I've been losing weight recently, which is starting to worry me as I really haven't been doing anything special to achieve this result, but rather eating things like disgustingly cheezy pizza and chocolate bars from the vending machine at work. Not that I'm really complaining, as summer is nearly upon us and I now have a roof top deck on which I plan to sunbathe and I am the only female in my building so I feel that I have some sort of womanly ideal to try to represent. But on a short person such as myself, 10 pounds is quite a lot, and I am learning all of my clothes fit oddly while I'm shrinking.

I first noticed my pants fitting more loosely, which immediately posed problem in that baggy clothes make one look unproportioned and oddly shaped, and do not adequately represent a new svelte bum. So I bought a new pair of pants and have been wearing the other two pairs of previous labeled "tight butt pants" that I had saved for special tight butt demanding situations. So now with pants that fit appropriately I have discovered some other issues related to my recent thinning out, things I hadn't counted on that are now starting to really annoy me and are making me contemplate pigging out on fried chicken and nachos for a few weeks just so I don't have to deal with them anymore. The biggest of these concerns is that my underwear is too big. For most women there is nothing more annoying than ill fitting bras and panties. Not to mention nothing more unflattering. And right now I have neither the energy nor the finances to go on a lingerie spree. Maybe this freakish weight loss thing will just as quickly and mysteriously reverse itself so I can complain about how tight everything is again.

I'm not complaining about being thinner, and I'm not trying to sound all snotty and unappreciative ("Don't hate me because I'm beautiful"), but I do want to complain about baggy panties and share too much information with the three of you who read my ramblings.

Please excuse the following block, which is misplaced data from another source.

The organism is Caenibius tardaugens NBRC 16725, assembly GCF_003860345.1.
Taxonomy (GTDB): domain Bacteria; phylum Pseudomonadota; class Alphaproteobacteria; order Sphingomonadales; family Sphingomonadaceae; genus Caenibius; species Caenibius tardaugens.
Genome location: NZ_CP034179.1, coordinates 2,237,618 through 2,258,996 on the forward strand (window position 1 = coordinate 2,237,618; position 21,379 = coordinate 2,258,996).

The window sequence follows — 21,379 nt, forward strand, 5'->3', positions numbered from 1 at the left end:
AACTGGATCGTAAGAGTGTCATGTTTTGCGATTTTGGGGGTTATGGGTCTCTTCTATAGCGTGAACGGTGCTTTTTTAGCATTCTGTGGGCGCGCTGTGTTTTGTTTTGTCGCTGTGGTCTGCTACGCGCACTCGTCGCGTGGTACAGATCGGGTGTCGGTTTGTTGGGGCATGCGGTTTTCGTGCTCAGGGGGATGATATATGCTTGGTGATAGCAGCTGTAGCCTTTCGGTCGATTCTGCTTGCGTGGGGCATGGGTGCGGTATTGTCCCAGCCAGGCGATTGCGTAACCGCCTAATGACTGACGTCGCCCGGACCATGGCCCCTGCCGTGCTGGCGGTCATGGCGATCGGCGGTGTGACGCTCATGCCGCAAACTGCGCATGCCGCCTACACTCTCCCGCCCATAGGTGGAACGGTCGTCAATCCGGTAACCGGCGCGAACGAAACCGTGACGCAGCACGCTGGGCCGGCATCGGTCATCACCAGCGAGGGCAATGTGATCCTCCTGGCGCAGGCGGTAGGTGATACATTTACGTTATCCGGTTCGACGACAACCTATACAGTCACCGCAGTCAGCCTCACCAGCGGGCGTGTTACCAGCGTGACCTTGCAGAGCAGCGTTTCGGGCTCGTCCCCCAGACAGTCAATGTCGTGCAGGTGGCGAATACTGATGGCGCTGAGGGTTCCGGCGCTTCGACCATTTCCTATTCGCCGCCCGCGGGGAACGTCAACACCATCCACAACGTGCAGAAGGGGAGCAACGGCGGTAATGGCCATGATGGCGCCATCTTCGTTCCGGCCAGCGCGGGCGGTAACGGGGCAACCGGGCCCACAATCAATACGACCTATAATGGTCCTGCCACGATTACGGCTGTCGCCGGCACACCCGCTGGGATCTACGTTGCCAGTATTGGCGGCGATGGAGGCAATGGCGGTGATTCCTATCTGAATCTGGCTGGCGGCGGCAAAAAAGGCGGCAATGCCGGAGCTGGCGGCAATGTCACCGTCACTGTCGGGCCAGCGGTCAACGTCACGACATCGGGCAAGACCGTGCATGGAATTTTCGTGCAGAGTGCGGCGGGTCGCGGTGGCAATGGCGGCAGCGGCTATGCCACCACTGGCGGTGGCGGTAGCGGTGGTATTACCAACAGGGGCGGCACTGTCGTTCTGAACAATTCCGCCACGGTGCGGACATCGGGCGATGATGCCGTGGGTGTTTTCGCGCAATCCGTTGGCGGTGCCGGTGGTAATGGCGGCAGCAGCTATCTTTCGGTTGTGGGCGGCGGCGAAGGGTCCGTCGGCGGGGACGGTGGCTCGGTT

Self-conscious girly weight rant over.
We've moved. We need new STUFF. Some of it we really do need, like a dining room table, a place to put the telephone other than the floor and a toilet scrub brush, but other things we could really live without. We could find these things anywhere, yet we decided to punish ourselves with the Hell that is Ikea. We visited Ikea at least a dozen times when we first moved here, each time vowing to never return. We stay away just long enough to forget how the long drive, the insane crowd, the long lines, and the cheap products aren't worth it, but then we move again and we say "Hey, I we need a _____, and I bet Ikea has one." And inevitably they do. And we don't like it. And we buy a hundred other things instead and swear we will never go back.

We started our adventure on Sunday by taking the wrong highway and turning a would-be 45 minute trip into an almost two hour tour of the Northern Illinois suburbs. We arrived in Shaumburg (the most typical name for a suburb if I've ever heard one) and prepare for battle in the poorly designed SUV packed parking lot. Millions of angry Sweedish design loving drivers stalk the first few parking rows, ready to fight to the death for the closest available space rather than (God forbid) WALK an extra 25 yards from the (gasp) back of the lot! After escaping a near-fatal parking spot duel with a fat angry man in an Expedition, we decided we could stand to stretch our legs and parked at the end of a row and walked to the inviting yellow and blue door (while fat Expedition man was still waiting for the spot).

The three levels of plastic, metal and wood are a madhouse of confusion and excitement. Every man, woman, and child must have their own shopping cart, and they all must walk in opposite directions, irradically stopping and going. We were exhausted before we'd even made it to floor two. We had a list of 20+ pieces of furniture and items we "needed", but managed to leave the store confused, tired and poor with a mere two items crossed off. Ikea seduced us with her inexpensive and brightly colored housewares, and then kicked us out with no money for a cab-ride home. We still need that telephone table, a couch and a dining room table, but at least Hubb has an alarm clock that records his voice and we have a bright red dot of a rug in the middle of our kitchen. And the toilet bowl brush. At least we didn't forget that.

I swear we're never going back.